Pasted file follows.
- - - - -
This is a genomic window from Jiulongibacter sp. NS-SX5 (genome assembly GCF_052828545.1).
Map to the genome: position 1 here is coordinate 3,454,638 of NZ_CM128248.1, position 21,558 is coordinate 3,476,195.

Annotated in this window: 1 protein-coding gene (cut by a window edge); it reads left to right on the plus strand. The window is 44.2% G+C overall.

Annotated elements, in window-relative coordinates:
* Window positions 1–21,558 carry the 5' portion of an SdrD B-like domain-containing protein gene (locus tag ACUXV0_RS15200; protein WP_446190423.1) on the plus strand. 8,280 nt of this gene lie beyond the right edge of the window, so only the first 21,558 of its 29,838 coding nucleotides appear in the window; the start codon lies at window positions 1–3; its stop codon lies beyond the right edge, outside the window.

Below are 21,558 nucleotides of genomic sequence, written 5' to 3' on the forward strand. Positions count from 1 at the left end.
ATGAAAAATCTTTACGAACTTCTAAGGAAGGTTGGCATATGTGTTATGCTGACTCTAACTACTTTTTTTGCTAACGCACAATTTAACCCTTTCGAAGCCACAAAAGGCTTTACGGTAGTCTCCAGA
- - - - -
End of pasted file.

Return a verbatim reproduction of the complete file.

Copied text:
This is a genomic window from Jiulongibacter sp. NS-SX5 (genome assembly GCF_052828545.1).
Map to the genome: position 1 here is coordinate 3,454,638 of NZ_CM128248.1, position 21,558 is coordinate 3,476,195.

Annotated in this window: 1 protein-coding gene (cut by a window edge); it reads left to right on the plus strand. The window is 44.2% G+C overall.

Annotated elements, in window-relative coordinates:
* Window positions 1–21,558 carry the 5' portion of an SdrD B-like domain-containing protein gene (locus tag ACUXV0_RS15200; protein WP_446190423.1) on the plus strand. 8,280 nt of this gene lie beyond the right edge of the window, so only the first 21,558 of its 29,838 coding nucleotides appear in the window; the start codon lies at window positions 1–3; its stop codon lies beyond the right edge, outside the window.

Below are 21,558 nucleotides of genomic sequence, written 5' to 3' on the forward strand. Positions count from 1 at the left end.
ATGAAAAATCTTTACGAACTTCTAAGGAAGGTTGGCATATGTGTTATGCTGACTCTAACTACTTTTTTTGCTAACGCACAATTTAACCCTTTCGAAGCCACAAAAGGCTTTACGGTAGTCTCCAGA